on Orenda Records




latin for

“fountain” or “source”

metaphor for

this album.


source of

ancient words

and melodies

pouring forth

into a new era.


the new sounds

of Voxfire.

FONTIS represents a novel collaboration across ten centuries between artists, genres, and technologies. In 13 tracks, words and music from the chapels, courts, and countrysides of medieval Spain and France travel forward in time to share the limelight with contemporary jazz, rock, folk, and classical music. Each song inhabits its own sound world, enhanced by computer processing, loops, and the latest in recording studio techniques and effects. Fontis is performed by VOXFIRE — an ensemble comprising vocalists Samela Aird Beasom, Christen Herman, and Susan Judy, and composer/arrangers and instrumentalists Nick DePinna and Ross Garren.

With this production, DePinna and Garren bring their mastery of traditional and non-traditional instruments, synthesizers, and computer processing to Voxfire’s latest explorations. Their accomplished skills as composers and arrangers further augment the ensemble’s signature focus on medieval song — now elevated and expanded by modern harmonies and probing textures — transporting the listener to a multidimensional world that celebrates the timeless beauty of this art form.

For this album, Voxfire is excited to be working with Grammy Award winning producer, Peter Rutenberg, and to be joined by guest artists Hitomi Oba, Jens Kuross, and Noah Meites of L.A. Signal Lab. We also are honored to be associated with Orenda Records, because we see the label as truly bold and visionary.



Producer: Peter Rutenberg

Audio Engineer: Talley Sherwood

Additional Engineering & Editing: Miles Senzaki, Nick DePinna, Ross Garren

Mixing Engineer: Talley Sherwood (Tracks 3, 6, 7, 9, 11, 13)

Mixing Engineer: Keith Armstrong (Tracks 1, 2, 4, 5, 8, 10, 12)

Mastering Engineer: John Polito, Audio Mechanics

Executive Producers: Samela Aird Beasom and Susan Judy

Associate Producers: Nick DePinna and Ross Garren 

Principal recording: Tritone Recording, Glendale, California, on November 10, 2015 and July 15, 2016.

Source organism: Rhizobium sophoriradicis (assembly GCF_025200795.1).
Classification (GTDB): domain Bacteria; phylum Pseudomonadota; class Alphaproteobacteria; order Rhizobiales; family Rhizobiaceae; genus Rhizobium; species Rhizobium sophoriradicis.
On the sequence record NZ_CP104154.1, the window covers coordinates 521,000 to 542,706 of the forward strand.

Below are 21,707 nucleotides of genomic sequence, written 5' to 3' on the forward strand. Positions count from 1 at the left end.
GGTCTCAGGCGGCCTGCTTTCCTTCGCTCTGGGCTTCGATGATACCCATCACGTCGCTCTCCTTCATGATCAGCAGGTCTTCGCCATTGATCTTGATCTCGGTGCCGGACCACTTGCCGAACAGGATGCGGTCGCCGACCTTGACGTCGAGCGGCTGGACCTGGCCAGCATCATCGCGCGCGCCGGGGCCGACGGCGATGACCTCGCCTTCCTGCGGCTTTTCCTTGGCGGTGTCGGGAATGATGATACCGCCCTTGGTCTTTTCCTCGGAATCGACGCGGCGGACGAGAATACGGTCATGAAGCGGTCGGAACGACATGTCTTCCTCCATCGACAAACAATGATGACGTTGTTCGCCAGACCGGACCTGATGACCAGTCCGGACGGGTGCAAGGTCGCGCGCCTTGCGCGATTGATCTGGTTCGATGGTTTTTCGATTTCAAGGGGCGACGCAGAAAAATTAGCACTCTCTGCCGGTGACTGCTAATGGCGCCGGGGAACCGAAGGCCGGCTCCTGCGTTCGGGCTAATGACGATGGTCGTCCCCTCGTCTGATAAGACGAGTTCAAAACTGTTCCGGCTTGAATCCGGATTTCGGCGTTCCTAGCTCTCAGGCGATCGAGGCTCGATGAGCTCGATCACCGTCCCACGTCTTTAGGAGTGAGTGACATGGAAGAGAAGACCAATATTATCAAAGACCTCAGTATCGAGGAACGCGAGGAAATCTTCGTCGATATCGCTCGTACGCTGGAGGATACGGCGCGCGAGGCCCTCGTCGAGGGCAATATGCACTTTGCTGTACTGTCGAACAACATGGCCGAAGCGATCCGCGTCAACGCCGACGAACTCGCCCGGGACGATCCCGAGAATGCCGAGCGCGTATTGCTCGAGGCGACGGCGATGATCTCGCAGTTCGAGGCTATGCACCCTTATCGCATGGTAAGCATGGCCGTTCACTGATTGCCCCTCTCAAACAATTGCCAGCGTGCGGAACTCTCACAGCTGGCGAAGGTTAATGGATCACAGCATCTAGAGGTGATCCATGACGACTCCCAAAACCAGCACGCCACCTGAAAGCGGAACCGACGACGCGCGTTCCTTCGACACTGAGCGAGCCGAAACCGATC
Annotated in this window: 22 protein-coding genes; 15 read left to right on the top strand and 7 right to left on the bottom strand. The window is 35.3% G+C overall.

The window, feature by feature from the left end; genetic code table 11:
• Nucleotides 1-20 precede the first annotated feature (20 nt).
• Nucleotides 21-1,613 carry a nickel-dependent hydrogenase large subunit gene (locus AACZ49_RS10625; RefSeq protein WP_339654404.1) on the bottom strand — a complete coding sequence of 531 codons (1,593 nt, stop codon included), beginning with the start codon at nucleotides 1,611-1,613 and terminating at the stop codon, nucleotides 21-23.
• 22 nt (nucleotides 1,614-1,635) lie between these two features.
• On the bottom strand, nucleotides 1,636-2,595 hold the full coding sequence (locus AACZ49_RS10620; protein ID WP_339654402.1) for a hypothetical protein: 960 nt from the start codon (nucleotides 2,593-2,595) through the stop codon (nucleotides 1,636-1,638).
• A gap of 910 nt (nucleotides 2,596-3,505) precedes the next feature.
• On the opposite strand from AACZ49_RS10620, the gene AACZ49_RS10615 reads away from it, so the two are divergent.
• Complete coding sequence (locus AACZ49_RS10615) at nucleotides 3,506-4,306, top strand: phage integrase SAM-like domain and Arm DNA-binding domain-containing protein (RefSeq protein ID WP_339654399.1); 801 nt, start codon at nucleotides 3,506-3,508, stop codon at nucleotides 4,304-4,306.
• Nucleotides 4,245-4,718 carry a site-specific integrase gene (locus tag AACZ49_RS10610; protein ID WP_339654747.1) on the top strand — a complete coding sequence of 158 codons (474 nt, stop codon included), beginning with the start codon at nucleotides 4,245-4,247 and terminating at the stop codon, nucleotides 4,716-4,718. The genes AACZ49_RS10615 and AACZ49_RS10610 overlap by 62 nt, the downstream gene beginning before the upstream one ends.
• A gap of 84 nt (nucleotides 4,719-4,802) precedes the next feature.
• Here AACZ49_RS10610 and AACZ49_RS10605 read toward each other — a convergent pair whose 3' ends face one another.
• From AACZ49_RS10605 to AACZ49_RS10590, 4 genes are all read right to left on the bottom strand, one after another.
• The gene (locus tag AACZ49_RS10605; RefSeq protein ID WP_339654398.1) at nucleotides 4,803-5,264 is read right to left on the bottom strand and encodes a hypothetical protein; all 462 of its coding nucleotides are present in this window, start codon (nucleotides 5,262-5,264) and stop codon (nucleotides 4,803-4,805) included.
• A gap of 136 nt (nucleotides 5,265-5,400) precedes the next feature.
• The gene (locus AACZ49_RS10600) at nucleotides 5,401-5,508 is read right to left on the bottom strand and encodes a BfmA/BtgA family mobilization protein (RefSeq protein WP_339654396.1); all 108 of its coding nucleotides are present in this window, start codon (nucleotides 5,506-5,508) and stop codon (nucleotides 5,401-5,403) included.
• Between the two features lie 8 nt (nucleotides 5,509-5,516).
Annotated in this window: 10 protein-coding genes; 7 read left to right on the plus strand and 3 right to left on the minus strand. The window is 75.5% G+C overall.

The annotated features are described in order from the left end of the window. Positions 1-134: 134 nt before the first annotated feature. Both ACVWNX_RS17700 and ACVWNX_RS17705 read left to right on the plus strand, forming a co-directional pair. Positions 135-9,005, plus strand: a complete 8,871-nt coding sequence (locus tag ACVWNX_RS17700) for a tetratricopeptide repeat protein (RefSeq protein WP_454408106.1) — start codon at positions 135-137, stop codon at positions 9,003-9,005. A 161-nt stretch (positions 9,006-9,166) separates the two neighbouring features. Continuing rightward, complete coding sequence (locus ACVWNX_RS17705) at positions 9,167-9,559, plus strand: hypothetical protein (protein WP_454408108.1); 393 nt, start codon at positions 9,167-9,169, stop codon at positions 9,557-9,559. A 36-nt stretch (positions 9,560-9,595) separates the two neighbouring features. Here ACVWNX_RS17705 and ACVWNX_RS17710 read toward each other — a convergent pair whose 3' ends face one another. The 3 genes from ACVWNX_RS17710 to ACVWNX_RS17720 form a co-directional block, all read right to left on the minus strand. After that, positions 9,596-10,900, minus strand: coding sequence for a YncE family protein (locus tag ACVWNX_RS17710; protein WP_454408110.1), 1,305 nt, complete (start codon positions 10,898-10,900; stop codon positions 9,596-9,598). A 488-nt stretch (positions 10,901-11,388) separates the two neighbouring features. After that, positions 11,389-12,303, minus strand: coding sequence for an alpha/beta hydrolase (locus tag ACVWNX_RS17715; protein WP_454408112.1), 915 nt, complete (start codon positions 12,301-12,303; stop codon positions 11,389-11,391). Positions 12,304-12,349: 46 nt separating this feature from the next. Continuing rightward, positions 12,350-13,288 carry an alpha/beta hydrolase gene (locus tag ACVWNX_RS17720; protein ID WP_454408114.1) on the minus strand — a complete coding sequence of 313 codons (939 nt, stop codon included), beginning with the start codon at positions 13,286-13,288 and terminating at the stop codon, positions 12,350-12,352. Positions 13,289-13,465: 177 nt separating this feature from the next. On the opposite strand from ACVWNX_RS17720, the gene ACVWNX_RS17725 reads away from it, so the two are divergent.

Additional recording: Grandma’s Dojo Studio, Los Angeles, California, on August 18 and October 26, 2016, and January 23, 2017. 

All arrangements and recompositions by Ross Garren and Nick DePinna, except track 5 arranged by Jens Kuross, Nick DePinna, and Ross Garren. 

Vocal arrangements by Susan Judy, except Track 10, arranged by Susan Judy based on a vocal arrangement by Cheryl Ann Fulton, and Track 13, arranged by Susan Judy based on a Catalan tune selected and arranged by Susan Rode Morris, both recorded by Ensemble Alcatraz and Kitka and used by kind permission.




Samela Aird Beasom — voice, cello, marimba, percussion

Christen Herman — voice, marimba, harmonium, percussion

Susan Judy — voice, marimba, percussion

Ross Garren — piano, harmonica, electric piano, organ, synthesizer, accordion

Nick DePinna — trombone, ukelele, piano, synthesizer, percussion, live effects processing

Hitomi Oba — saxophones, flute

Jens Kuross — drum set, electronic drums

Noah Meites, Assisting Artist, Track 1 — trumpet, flugelhorn

Mark Beasom, Assisting Artist, Tracks 1 & 2 — percussion



1. FONTIS 5:35

Chant, Las Huelgas Codex, late 13th c., sung in Latin

A philosophical journey, the riddle-like text describes a ruler’s strong and solid leadership, which flows from the source of wisdom and must be captured and tended with care. As the title track of the album, FONTIS is a fitting metaphor. From the simple melody of an ancient chant, is spun a wondrous web of voice and modern instrumental accompaniment, capturing the promise of a fathomless future of sound. 


2. VELLA E MINA 2:47

Cantiga Nº192Cantiga Nº 180 text, by Alfonso X (1221-1284), sung in medieval Galician-Portuguese

An ancient Christian praise song, from the 13th-century “Cantigas de Santa Maria,” exhorting all – young and old, rich and poor — to join in honoring the “Holy Mary.” Jazzy trombone chords kick off the track’s ecstatic energy, and a rich sonic tapestry captures the intensity of the whirling and clapping worshipers. One can imagine they would be right at home with the multitude of electrifying instruments accompanying the singing, if only they had had them.


3. ONDAS 4:57

Song from Cantigas de Amigo, Martin Codax, mid-13th c., sung in medieval Galician-Portuguese

This song is the kind of lament that has been echoed from its time forward. A mournful maiden asks the sea: will her loved one — most likely a fisherman in peril — ever return? The accompanying trombone — poignantly courageous, yet sad — the slightly menacing distant tapping of a drum, and the incessant, low-pitched drone echo the melancholy that hangs in the air. At the end, the voice sinks into the watery background as, perhaps, the despairing one joins her lover in the waves.


4. SEN CALAR 4:51

Cantiga Nº 380, Alfonso X, sung in medieval Galician-Portuguese

Another early praise song. The text lists the reasons that everyone — “without silence nor delay” — must honor the “Holy Mary.” Her virtues and nurturing, protective attributes are shouted to the heavens from the somewhat raucous worshipers below. At first, the harmonica is perhaps calling one and all together, and later becomes utterly enthralled with the rhythmic, roiling, escalating religious ecstasy.


5. A CHANTAR 5:24

Troubadour song, Beatritz, Comtessa de Dia, late 12th c., sung in medieval Provençal-Occitan

A cold and haunting harmonica melody introduces the noble and intelligent lady, whose rebuke to her faithless lover betrays her broken heart and wounded pride. The bitterness in the voice’s protestations becomes increasingly intense, reflected by the harmonica’s keening cries and the piano’s deep and relentless chords.